Emmilee Risling, like many other missing Indigenous people across the country, still has not been found.
Risling, a 33-year-old mother of two who is a member of the Hoopa Valley Tribe — as well as a descendant of the Karuk and Yurok tribes — was last seen leaving a friend’s house in the Pecwan area on foot on the morning of Oct. 14, 2021 and reportedly was en route to Klamath. Last weekend, a large-scale three-day search was conducted on Yurok tribal lands for Risling including the first-time use of cadaver sniffing dogs.
“The No. 1 thing (she cared about) was her children, but also her native culture. She had been accepted in grad school and she planned to go on and become an attorney. And, of course, always with in mind to help her people from her, her tribe from her. Judy Risling, Emmilee’s mother, told the Times-Standard.
Risling is one of five cases since 2020 where Indigenous women went missing or were killed between San Francisco and Oregon, and the Yurok Tribe declared a state of emergency in December 2021 for missing and murdered Indigenous people. Indigenous women go missing or are murdered at rates higher than any other ethnic group in the United States.
Risling graduated from the University of Oregon in 2014 with a degree in political science and attended McKinleyville High School, where Judy Risling said she was a straight-A student, highly motivated and cared for the people around her.
However, Risling also struggled with mental illness and experienced domestic violence, which Judy Risling said eventually caused her to self-medicate, further exacerbating her mental health issues. In 2021, she was arrested and accused of Arson.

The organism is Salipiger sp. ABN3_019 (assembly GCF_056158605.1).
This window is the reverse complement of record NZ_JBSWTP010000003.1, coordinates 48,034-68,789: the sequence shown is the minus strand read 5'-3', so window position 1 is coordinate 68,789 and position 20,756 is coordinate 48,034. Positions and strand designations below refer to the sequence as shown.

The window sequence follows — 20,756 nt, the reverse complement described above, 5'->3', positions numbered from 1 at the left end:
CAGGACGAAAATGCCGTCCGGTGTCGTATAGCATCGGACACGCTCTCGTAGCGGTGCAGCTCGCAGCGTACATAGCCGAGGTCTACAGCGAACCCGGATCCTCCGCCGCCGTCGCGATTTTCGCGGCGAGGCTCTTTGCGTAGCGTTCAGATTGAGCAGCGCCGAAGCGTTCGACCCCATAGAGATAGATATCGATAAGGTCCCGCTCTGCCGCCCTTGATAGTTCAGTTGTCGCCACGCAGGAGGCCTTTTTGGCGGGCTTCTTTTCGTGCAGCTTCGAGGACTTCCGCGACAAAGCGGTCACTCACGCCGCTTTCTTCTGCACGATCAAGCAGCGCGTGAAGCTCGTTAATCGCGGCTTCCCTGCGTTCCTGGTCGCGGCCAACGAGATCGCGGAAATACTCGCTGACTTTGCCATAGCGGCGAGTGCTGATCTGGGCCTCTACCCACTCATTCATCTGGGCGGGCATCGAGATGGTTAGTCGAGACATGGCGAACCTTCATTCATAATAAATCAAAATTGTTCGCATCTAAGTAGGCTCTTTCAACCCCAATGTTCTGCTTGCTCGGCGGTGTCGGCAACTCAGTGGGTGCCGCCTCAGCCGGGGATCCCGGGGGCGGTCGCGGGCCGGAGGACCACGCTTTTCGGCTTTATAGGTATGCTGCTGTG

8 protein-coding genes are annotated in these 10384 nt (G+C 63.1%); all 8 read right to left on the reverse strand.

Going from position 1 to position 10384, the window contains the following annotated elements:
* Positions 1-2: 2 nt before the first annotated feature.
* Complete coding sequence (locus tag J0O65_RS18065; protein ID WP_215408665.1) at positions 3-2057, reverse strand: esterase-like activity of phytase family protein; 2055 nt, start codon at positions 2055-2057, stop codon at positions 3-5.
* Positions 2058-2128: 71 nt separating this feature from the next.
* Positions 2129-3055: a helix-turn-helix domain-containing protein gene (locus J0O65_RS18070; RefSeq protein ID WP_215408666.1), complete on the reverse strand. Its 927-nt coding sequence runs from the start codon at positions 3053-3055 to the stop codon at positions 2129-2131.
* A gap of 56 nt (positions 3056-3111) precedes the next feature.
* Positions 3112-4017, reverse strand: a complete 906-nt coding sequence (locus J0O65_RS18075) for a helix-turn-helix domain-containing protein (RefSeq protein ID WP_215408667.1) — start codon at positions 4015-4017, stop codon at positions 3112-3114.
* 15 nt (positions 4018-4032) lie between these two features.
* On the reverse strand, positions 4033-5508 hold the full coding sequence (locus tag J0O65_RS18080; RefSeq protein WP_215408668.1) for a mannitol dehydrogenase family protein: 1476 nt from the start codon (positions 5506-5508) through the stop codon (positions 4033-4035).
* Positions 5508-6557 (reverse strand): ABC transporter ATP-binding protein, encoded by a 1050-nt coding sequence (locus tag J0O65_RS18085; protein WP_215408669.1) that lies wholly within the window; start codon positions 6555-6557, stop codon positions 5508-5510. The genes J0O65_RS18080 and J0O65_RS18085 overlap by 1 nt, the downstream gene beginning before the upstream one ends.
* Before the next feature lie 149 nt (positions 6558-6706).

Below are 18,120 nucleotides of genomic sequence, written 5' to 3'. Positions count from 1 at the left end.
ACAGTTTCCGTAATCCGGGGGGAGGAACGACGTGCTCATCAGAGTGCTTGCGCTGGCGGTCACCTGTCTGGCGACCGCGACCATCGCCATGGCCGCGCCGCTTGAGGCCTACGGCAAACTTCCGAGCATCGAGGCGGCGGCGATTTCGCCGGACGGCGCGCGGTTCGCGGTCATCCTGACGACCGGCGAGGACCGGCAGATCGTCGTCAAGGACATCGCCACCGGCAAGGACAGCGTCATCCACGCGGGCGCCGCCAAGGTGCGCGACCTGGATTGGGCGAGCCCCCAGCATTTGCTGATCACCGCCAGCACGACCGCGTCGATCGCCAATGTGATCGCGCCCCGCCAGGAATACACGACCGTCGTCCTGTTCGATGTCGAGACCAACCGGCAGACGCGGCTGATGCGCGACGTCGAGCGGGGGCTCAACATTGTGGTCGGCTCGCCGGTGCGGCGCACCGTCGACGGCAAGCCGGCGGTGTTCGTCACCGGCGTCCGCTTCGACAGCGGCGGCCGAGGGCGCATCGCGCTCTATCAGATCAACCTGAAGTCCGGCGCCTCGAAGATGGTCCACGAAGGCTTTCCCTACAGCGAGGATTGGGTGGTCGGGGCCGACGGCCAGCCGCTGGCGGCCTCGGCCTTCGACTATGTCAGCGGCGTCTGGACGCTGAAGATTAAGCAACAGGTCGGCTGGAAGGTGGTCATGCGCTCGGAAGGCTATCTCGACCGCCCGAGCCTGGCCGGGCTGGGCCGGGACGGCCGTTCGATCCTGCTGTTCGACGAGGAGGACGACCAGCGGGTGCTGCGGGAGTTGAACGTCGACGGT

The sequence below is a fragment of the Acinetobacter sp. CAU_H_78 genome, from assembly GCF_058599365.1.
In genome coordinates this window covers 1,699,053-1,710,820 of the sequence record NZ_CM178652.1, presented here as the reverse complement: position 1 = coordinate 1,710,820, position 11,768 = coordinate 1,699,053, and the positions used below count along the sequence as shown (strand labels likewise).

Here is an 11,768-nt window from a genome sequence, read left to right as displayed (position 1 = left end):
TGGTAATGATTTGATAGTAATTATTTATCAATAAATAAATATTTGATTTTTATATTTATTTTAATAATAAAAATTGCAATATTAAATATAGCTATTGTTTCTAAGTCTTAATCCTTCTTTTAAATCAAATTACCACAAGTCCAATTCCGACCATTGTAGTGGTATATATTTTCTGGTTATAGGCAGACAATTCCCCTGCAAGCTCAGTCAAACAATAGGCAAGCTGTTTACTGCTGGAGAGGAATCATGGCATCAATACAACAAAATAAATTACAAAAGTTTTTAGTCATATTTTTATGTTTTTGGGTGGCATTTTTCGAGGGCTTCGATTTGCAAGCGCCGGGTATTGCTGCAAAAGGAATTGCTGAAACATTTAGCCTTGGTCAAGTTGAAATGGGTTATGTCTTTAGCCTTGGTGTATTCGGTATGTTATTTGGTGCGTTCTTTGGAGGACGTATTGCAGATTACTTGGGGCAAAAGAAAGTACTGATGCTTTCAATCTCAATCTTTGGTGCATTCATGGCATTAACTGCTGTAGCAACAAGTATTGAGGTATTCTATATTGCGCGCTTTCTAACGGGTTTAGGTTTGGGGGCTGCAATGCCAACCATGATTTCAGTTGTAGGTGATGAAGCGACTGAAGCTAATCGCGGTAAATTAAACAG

“Our justice system was a failure for Emmilee. She had gotten arrested for Arson and the judge was like, ‘well, she doesn’t have a record, we’ll let her go.’ We thought that was our golden ticket to get her some mental health help,” Judy Risling said.
“The judge had talked about an ankle bracelet that didn’t come to fruition, and then it was just a matter of days before she disappeared,” she added.
Risling stayed briefly at the Sempervirens, Humboldt County’s mental health facility, but she was released without serious treatment of her mental health struggles, her family said.
Now, Judy and Gary Risling, Emmilee’s parents, are raising her children, 10-year-old David and 21-month-old Josephine.
While the large-scale search over the weekend of roughly half the Yurok Reservation did not find Risling, the use of additional resources such as the cadaver dogs were spurred by the intervention of the Jon Francis Foundation, whose founder David Francis read an article about Risling’s disappearance in the Associated Press and moved his organization’s resources to help.
With the assistance of the Hoopa Tribe, the areas of interest in the search for Risling have been significantly narrowed down.
Judy Risling said there will likely be additional searches in the future, but none are currently planned.
However, Gary Risling was frustrated with both the Yurok Tribal Police and the Humboldt County Sheriff’s Office on how long it took to use dogs in the search for his daughter.
“If there would have been dogs out there, certainly after she was reported missing, there would have been some hope,” Risling said.
While there have been small searches in the months following the report of Risling’s disappearance, the search last weekend was the largest and the first to use dogs, which Gary Risling lambasted for being late, and cited jurisdictional authority discussions between the sheriff’s office and tribal police as roadblocks to finding his daughter.
“This whole whole thing has been a nightmare. The whole time, and it’s just so unnerving. Hopefully, we can get some closure in this, especially for children,” Gary Risling said.
The Yurok Tribal Police did not respond to the Times-Standard’s request for comment.
However, Yurok Tribal Judge Abby Abinanti noted that part of the issue behind the high numbers of missing and murdered Indigenous people, especially in Humboldt County, is the rural, under-resourced nature of the agencies involved in crime-solving.